by Ashley Jackson and David Tomkins
25 May 2011
Using fascinating printed documents that have survived by chance, the new Bodleian Library title vividly tells the story of the British Empire from the unusual angle of a unique collection of over 200 images of everyday life ephemera, many of which have never been previously published.
Illustrating Empire: A Visual History of British Imperialism entertains and informs as the authors guide the reader through the centuries and across continents with chapters focusing on the themes of emigration and settlement, imperial authority, exploration and knowledge, trade and commerce, travel and communications, popular culture, exhibitions and jubilees, and politics. With lively and accessible explanations accompanying the images, this book offers a new perspective on the historiography of culture and empire.
Ephemera or ‘things of short-lived interest’ provide a less obvious entry point into the past, through the most ordinary objects of the day – advertisements, playbills, postcards, labels, programmes, menus, games, ballads, match boxes and posters. Precisely because they were not intended to last, they tell us much about the past, encapsulating its preconceptions, anxieties and optimism. As the unofficial, unselfconscious historical remains of everyday life, they are often controversial and occasionally shocking to the modern reader, but always fascinating.
With over 1.5 million items, the John Johnson Collection of Printed Ephemera held at the Bodleian Library is one of the most important and impressive in the world. Inspired by his work as a papyrologist, John de Monins Johnson began his collection of ‘common printed things’ after the First World War, continuing until his death in 1956. Believing that material should survive by chance rather than design, he collected British ephemera retrospectively. He was Printer to the University of Oxford from 1925-1946. One of the special collections of the Bodleian Library, the John Johnson Collection is an exceptional primary resource for historians.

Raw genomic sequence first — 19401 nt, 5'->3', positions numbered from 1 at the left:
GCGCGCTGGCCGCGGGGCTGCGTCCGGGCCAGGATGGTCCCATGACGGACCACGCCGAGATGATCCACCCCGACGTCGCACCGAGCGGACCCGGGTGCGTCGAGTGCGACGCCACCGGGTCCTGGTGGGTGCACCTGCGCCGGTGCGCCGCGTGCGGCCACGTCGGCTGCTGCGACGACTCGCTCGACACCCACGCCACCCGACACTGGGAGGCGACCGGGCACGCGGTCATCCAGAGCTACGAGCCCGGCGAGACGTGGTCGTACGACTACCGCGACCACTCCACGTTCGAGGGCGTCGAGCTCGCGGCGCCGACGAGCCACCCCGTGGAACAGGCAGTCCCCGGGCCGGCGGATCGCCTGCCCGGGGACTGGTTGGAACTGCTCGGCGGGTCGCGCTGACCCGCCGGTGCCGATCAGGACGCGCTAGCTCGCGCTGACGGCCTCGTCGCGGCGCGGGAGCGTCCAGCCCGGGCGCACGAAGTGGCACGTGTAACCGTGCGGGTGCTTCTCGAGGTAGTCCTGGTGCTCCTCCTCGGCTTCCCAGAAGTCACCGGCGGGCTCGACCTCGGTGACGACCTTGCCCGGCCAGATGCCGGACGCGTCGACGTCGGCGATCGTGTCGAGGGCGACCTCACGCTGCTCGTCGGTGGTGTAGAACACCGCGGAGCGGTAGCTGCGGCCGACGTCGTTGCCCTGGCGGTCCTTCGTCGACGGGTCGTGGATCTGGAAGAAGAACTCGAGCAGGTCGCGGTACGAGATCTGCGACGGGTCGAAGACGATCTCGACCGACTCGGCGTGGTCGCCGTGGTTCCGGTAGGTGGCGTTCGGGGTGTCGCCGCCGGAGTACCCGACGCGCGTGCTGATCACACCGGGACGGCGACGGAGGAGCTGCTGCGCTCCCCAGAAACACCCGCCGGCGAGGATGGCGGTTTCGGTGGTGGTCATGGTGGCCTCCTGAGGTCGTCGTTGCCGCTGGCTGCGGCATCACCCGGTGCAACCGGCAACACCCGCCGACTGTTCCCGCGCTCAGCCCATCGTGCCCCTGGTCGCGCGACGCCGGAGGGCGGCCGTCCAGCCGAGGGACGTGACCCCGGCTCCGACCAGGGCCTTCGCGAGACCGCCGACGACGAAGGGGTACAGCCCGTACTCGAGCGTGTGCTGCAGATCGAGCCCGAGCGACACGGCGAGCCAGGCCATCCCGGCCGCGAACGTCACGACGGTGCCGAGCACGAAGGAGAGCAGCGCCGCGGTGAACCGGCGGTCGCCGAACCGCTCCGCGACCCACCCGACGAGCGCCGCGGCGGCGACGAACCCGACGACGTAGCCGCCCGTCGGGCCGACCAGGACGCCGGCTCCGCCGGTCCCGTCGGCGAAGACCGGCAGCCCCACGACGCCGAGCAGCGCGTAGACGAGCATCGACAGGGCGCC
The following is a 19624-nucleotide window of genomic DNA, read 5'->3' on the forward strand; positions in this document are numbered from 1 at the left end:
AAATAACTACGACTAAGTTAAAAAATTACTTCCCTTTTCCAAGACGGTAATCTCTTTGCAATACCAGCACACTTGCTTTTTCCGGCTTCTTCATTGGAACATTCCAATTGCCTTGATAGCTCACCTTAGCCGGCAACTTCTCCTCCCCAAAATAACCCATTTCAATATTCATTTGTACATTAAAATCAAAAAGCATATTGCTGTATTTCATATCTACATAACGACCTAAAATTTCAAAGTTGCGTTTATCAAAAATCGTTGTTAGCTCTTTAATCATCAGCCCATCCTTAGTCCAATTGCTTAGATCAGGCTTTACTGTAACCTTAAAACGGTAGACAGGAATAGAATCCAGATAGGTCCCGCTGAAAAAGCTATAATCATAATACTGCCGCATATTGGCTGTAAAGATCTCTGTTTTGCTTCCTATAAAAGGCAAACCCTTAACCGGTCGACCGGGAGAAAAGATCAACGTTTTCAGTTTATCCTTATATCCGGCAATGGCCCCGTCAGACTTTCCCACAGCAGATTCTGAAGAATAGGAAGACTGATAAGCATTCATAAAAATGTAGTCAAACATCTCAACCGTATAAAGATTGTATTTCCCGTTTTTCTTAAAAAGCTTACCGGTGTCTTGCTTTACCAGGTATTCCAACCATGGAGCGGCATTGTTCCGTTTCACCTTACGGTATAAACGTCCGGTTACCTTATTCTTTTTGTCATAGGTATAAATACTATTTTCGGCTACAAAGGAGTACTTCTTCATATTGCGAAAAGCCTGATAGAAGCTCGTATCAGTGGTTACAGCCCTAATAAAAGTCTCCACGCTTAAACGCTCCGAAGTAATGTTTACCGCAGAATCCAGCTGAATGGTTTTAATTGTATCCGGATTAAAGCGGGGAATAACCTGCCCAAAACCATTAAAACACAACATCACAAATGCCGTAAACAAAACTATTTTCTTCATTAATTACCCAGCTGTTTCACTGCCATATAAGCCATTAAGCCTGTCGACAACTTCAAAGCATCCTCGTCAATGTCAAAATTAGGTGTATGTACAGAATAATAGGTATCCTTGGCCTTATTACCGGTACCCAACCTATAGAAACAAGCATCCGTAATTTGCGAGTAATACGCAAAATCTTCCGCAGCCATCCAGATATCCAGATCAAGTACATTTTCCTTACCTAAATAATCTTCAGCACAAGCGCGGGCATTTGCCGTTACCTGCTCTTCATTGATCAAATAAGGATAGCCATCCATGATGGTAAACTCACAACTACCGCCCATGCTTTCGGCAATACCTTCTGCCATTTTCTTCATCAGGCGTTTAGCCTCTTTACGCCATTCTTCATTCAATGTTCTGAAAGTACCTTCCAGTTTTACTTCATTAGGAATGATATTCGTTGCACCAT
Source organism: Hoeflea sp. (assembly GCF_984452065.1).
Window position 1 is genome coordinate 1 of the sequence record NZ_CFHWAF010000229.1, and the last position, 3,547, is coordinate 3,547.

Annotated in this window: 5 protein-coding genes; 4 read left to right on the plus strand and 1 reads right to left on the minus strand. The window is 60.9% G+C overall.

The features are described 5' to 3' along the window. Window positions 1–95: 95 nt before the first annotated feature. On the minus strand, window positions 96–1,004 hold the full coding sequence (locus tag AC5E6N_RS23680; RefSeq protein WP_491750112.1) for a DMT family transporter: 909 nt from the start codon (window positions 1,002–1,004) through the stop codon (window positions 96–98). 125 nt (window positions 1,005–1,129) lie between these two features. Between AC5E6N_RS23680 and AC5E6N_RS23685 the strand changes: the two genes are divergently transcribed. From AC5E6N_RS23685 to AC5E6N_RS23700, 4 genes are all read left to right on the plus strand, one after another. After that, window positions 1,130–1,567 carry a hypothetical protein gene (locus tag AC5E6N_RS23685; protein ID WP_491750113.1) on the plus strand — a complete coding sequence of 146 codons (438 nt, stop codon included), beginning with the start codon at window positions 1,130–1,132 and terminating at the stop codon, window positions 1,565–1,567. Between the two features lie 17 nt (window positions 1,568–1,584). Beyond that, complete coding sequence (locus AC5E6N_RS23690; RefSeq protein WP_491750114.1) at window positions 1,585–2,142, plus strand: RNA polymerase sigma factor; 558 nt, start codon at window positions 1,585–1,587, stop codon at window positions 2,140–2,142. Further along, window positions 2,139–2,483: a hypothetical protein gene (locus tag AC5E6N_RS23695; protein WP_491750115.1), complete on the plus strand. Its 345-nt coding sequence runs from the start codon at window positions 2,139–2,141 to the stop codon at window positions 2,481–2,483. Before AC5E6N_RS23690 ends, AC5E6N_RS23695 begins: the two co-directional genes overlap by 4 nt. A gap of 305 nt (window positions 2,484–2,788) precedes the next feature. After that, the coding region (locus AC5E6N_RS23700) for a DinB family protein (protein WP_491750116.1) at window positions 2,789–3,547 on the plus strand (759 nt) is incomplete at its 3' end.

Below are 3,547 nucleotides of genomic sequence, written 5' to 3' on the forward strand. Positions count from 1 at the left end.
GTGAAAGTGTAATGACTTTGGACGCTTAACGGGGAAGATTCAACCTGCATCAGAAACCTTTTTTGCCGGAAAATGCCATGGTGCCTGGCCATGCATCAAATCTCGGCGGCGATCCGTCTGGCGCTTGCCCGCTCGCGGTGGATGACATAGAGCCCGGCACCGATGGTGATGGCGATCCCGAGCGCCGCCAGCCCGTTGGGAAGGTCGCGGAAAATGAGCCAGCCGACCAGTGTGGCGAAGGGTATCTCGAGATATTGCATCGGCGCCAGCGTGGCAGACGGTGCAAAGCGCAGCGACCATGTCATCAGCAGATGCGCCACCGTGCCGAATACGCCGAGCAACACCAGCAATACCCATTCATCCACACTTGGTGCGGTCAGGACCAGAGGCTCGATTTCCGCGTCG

In Illustrating Empire, these remnants from another age – such as a poster promoting orange growers, an advertisement for a cruise, an illustration of the Australian welcome given to a primrose sent from England (it was visited by 3,000 people nostalgic for home), a programme from the Ghanaian independence ceremony and an early advert for ‘currie powder’ – are interpreted and transformed into windows onto a wide range of subjects including agriculture, travel, development and aid, independence and consumerism – all seen through the matrix of imperialism that characterised the British world view in the 19th and 20th centuries.